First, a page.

Your thoughts on my thoughts re secondary mirrors please.

In the short time I have been a member of this forum I see you both are regulars in providing advice. The open sharing of hard earned knowledge is a wonderful thing. Thanks
Reply With Quote
  #5  
Old 29-01-2020, 05:21 PM
astro744
Registered User

astro744 is offline
 
Join Date: Apr 2007
Posts: 887
See https://www.bbastrodesigns.com/diagonal.htm for secondary sizing.

Note distance from diagonal to focal plane is semi-diameter of the tube plus focuser height plus allow 25mm back focus distance. This will affect secondary size along with how much edge ilumination (magnitude drop) you are prepared to accept and that depends on your observing preferences.

I.e. If you are variable star observer you will be using a low power eyepiece for maximum field and you will want 100% illumination (zero magnitude drop) across the entire field stop diameter of the eyepiece you intend on using. This results in a larger secondary.

If you are a planetary observer you can afford to have a small fully illuminated field resulting in a smaller secondary.

For general purpose observing aim for a magnitude drop of about 0.4, I think this equates to about 70% illumination at the edge of field. (Mel used to talk in % illumination but switched to magnitude drop a few years ago; I'm more used to % illumination).

Anyway I digress here but as you can see one can customise and tweak a Newtonian telescope in the early design stage depending on what interests you.

As for secondary mirror suppliers, try http://www.antaresoptics.com/SEMirrors.php

Buy the highest Wave PV quality you can afford as any difference will show itself under the best seeing conditions. However any of the mirrors offered are first class.

Note don't undersize your secondary too much as you will have a lip around the edge if using a proper holder (if glued you have no lip but I don't like that method of mounting and don't recommend it). Also the edge of a secondary may or may not be as flat as the centre so any lip will cover that.

You will hear advice on reducing the secondary for better contrast and yes this is true but often over stated. Anything under 25% (secondary to primary diameter) is fine, around 20% better and preferred and anything less you really start to lose too much edge illumination. (If planetary only observer on axis it doesn't matter so much).

If you change from f6 to f7 you may or may not be able to reduce the secondary. (I wouldn't bother). Plug in the numbers into Mel's calculator and see for yourself. Use inches as it's easier and multiply by 25.4 to get mm later when needed. (Sec mirrors are sold in inches).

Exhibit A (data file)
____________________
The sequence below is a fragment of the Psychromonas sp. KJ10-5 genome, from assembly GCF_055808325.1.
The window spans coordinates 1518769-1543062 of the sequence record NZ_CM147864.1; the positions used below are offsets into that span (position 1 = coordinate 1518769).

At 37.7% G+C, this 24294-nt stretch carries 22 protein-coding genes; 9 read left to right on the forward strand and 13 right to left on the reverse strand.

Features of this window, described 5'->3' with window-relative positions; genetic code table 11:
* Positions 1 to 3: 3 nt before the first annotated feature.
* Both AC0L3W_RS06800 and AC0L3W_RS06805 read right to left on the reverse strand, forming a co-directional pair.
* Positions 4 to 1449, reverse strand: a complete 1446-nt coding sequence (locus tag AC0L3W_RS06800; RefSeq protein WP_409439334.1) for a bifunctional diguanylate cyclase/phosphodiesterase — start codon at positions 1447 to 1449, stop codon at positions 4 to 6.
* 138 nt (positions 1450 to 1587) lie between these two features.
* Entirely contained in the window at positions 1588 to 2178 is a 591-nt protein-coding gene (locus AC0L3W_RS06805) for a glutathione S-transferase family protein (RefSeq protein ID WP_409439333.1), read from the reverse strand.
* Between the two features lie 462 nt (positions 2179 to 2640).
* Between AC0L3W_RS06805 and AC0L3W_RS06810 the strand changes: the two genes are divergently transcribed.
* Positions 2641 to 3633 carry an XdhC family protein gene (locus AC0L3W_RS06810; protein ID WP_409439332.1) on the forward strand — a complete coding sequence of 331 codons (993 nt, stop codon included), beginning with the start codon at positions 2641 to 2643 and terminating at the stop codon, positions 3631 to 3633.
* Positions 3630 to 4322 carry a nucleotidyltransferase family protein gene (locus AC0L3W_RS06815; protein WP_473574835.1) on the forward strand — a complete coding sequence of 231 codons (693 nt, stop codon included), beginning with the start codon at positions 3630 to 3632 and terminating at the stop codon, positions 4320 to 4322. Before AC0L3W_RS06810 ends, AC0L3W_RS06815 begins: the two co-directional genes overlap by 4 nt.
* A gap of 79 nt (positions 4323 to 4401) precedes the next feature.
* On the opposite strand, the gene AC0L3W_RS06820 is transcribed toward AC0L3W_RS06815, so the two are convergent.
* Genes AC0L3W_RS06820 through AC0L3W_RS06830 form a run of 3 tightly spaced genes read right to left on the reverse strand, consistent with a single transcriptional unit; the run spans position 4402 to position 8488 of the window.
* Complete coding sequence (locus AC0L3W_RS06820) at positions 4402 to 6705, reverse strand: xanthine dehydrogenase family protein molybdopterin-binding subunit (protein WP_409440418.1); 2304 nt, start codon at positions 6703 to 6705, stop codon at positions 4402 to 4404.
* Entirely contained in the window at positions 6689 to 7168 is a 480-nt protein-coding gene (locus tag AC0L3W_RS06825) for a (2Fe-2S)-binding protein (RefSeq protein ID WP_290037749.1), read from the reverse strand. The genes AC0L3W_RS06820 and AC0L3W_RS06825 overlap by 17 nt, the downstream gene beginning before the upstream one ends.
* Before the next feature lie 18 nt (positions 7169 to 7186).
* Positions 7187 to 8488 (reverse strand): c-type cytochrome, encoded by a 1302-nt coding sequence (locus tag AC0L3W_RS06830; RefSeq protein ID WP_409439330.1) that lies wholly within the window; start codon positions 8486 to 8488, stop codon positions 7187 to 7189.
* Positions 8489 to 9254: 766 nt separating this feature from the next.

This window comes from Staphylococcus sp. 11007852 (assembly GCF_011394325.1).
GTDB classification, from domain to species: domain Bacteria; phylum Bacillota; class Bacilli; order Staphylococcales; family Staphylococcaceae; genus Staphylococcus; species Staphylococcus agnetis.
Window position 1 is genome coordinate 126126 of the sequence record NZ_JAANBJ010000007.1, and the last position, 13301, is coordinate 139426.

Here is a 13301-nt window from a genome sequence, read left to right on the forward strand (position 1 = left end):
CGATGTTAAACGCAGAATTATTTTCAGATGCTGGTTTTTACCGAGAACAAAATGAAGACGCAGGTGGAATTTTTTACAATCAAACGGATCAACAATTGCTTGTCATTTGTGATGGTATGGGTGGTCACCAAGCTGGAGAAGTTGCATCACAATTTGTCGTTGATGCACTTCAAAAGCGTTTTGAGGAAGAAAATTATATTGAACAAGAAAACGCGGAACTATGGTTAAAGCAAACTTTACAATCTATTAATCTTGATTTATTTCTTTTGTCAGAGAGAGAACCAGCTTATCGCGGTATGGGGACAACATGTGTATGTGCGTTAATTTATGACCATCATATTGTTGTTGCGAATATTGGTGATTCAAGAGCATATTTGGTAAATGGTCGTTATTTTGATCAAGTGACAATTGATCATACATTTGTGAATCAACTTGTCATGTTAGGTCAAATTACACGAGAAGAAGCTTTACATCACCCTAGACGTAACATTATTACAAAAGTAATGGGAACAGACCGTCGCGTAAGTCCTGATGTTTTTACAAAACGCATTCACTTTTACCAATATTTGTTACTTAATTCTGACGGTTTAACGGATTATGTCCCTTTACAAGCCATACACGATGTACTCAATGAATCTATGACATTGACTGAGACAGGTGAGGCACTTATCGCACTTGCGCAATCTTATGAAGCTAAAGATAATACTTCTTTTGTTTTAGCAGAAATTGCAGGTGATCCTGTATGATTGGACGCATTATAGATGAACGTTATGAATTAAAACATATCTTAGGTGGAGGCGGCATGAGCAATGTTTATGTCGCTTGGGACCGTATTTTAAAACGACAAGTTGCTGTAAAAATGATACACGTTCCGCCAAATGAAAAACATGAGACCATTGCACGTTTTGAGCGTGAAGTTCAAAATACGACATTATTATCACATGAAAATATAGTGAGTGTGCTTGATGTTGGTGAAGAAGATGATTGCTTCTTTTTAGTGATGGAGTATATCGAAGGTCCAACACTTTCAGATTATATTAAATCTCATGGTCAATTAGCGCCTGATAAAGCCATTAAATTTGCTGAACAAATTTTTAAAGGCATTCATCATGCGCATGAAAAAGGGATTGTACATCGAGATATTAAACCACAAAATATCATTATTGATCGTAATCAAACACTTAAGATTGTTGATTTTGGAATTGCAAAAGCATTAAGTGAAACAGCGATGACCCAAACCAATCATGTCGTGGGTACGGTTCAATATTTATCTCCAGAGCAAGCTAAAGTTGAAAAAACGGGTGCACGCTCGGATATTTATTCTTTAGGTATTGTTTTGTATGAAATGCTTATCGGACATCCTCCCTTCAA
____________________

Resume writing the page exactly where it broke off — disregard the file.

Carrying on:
For f6 change first three lines to 8, 48, 7.5 and last line to 0.6 and update.
For f7 change first three lines to 8, 56, 7.5 and the last to 0.6 and update.

If you leave the last at 0.4 it won't offer you the smaller (planetary only) diagonal as an option. The 7.5 is half tube widith plus focuser height (fully racked in) plus one inch back focus. (Change to suit what equipment you have).
The 1.4" is the field stop diameter of the eyepiece you are designing for. This is the only figure you need to multiply by 25.4 and match up against field stop data of an eyepiece. 1.4" equates to approx 35mm and this would fit say a 35mm Panoptic or 21mm Ethos. If using an eyepiece with such a field stop you decide then how much magnitude drop you are willing to accept. (Note I use Tele Vue data because it is readily available; and they are fine eyepieces).
The scale at the bottom of the graph on Mel's page is the field stop radius left and right of centre.

See http://www.televue.com/engine/TV3b_page.asp?id=214 for field stop data.

If you're happy with say a one inch (25.4mm) fully illuminated field then change the 1.4 to 1.

Note also a faster focal ratio has a shallower fall off and a slower focal ratio has a steeper fall off of light.

If you do decide to change your secondary mirror you will more than likely need a new holder and maybe even a spider (or drill the hole out if the new holder has a larger diameter shaft). Note too your existing mirror is most likely a metric size if out of China. These are not simply the imperial size x 25.4. I.e. If you divide the metric mirror size by 25.4 you won't get the imperial equivalent. If this is the case go the larger especially if getting a new holder with a lip. Last thing you want is a very small fully illuminated field.

Anyway lots there for you, hope it's not too confusing.
Reply With Quote
  #6  
Old 29-01-2020, 09:06 PM
Outcast's Avatar
Outcast (Carlton)
Always gonna be a NOOB...

Outcast is offline
 
Join Date: Oct 2008
Location: Cairns, Qld
Posts: 1,080